Jenkins' reputation is based around his ability to shoot from distance. He shot 40.4% from deep last season (21-for-52), an above average rate, and is a career 37.5% three-point shooter (78-for-208). His accuracy from deep played a big part in his recording 16.4 points per 36 minutes last season.

Theoretically speaking, Jenkins would have played a backup shooting guard role in Portland, but I imagine the primary concern with signing him was taking away potential playing time from guard CJ McCollum and therefore possibly stunting his growth.

4. K.J. McDaniels, SG, HOU (3 years, $10 million) -- As Dave wrote earlier this month, McDaniels fits the bill for players Olshey seems to be targeting -- young and athletic players that can push the pace and run the floor.

McDaniels played very well in the first half of his rookie season with the Philadelphia 76ers after being drafted early in the second round, but was traded to the Houston Rockets at the trade deadline in February, where playing time was hard to come by. McDaniels played 25.4 minutes per game with Philadelphia in 52 games, but only managed to play in 10 games for Houston, in which he only averaged 3.3 minutes per game.

While he showed flashes of brilliance with the 76ers, he recorded an average of about three turnovers per-36 minutes and a turnover percentage of 17.9% in Philadelphia. I imagine that served as a key deterrent in Portland's interest in McDaniels.

5. Tobias Harris, SF, ORL (4 years, $64 million) -- Harris was Orlando's third-best scorer last season, averaging just over 17 points and also recording just over six rebounds in under 35 minutes per game. In the days leading up to the free agent moratorium on July 1, it was widely believed that Orlando wouldn't match a max contract. However, it never came to that as the two parties came to an agreement early in the moratorium on a max-deal spanning the length of four seasons.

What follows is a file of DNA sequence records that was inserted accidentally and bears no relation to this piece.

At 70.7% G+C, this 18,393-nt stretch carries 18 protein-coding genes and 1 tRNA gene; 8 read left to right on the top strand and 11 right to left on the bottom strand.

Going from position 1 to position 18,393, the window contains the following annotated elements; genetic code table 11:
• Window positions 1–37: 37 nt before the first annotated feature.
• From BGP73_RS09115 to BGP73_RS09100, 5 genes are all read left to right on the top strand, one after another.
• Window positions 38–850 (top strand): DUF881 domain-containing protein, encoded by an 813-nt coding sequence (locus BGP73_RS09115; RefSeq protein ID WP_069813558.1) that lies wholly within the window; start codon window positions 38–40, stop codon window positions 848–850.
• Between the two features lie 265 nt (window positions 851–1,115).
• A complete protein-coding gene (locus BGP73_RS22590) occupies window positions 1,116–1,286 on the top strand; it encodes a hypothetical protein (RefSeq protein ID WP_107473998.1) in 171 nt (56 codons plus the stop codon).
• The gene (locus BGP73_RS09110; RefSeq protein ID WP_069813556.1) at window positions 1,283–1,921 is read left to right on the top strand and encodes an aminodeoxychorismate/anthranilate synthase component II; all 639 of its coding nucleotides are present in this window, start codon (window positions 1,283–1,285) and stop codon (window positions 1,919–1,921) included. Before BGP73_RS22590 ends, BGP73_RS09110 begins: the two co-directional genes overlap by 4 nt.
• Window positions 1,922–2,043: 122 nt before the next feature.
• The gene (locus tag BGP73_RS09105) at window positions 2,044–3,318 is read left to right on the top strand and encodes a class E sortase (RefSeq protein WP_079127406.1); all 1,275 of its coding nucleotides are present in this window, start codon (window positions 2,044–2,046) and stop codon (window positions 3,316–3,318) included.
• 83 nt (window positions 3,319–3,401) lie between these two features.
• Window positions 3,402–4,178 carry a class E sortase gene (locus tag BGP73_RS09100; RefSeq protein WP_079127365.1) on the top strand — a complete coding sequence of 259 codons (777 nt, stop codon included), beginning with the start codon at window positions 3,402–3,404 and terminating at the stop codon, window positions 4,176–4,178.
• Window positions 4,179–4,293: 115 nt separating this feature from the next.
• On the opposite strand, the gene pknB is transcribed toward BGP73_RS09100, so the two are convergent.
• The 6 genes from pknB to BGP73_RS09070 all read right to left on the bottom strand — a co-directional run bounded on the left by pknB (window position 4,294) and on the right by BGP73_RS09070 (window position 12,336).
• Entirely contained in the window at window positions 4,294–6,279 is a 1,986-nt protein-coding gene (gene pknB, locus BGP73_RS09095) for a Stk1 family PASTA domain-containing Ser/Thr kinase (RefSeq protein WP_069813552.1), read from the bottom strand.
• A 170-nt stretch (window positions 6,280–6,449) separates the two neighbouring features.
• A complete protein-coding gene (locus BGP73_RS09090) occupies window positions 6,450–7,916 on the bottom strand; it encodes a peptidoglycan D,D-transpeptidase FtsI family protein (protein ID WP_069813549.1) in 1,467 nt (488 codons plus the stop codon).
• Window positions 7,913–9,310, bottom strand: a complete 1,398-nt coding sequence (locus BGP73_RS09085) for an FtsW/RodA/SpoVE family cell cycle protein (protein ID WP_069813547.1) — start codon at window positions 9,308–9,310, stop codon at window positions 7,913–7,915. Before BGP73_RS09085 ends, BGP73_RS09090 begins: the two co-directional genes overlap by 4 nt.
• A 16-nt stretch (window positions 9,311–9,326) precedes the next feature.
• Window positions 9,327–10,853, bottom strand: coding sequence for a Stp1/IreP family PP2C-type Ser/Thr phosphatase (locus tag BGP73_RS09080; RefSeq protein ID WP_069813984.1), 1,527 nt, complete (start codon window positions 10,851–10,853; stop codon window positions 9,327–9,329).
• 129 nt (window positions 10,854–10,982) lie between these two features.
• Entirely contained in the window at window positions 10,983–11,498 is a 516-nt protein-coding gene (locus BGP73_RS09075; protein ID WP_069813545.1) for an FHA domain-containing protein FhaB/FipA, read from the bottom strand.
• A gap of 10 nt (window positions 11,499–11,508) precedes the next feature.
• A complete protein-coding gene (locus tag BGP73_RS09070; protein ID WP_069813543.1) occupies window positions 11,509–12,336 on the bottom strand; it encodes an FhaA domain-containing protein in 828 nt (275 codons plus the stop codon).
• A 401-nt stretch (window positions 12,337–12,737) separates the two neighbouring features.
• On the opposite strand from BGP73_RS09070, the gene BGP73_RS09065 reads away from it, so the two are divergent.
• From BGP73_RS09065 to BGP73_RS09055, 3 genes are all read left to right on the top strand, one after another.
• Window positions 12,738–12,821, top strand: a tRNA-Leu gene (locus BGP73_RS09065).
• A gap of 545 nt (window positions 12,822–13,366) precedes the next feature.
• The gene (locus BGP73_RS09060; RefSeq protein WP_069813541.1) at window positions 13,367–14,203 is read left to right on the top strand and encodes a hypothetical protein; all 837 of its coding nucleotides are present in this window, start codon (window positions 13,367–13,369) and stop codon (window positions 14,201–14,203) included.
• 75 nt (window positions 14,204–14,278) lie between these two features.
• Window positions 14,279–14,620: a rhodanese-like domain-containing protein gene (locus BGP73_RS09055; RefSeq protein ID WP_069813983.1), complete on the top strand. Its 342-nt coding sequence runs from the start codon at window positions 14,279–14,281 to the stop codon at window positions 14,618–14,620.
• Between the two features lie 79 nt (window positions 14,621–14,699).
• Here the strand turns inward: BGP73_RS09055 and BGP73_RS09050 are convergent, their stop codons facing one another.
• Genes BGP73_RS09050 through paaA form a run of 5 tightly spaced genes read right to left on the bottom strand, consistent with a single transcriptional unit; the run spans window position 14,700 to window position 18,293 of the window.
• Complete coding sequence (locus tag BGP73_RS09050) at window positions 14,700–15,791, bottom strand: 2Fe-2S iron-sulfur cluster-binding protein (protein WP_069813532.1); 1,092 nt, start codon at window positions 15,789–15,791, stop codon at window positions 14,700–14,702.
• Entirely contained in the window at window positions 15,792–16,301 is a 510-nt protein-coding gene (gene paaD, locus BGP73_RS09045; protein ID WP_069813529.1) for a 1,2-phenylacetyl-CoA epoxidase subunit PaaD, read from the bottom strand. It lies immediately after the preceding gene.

Harris just turned 23 and fits the age group of players Olshey had been targeting. Had Portland offered a deal and Orlando not matched, he would have contended with Aminu for the starting small forward spot in Portland. Had Harris's signing meant not acquiring Aminu (which would be the likely scenario), Harris would have been slotted as a starter.

The concern with Harris is that his statistical figures were inflated by being on a lottery team in the weak Eastern Conference, which is a fair concern to have. It may be one of the potentially numerous reasons Portland didn't extend an offer sheet.

6. Mike Dunleavy, SF, CHI (3 years, $14.4 million) -- Dunleavy is the lone veteran of the six -- he's probably past his best years in the league. As shown in the next two images, he's also probably past his peak in terms of scoring and rebounding per-36 minutes. Of course, this doesn't display the whole story but it's indicative of his career.

A veteran small forward, Dunleavy would have been able to provide experience to a group of young and impressionable wing players while also providing valuable minutes, whether off the bench or from the starting lineup.

Who would you have liked to see Portland pursue this summer, knowing that the team was "going young?" Weigh in below.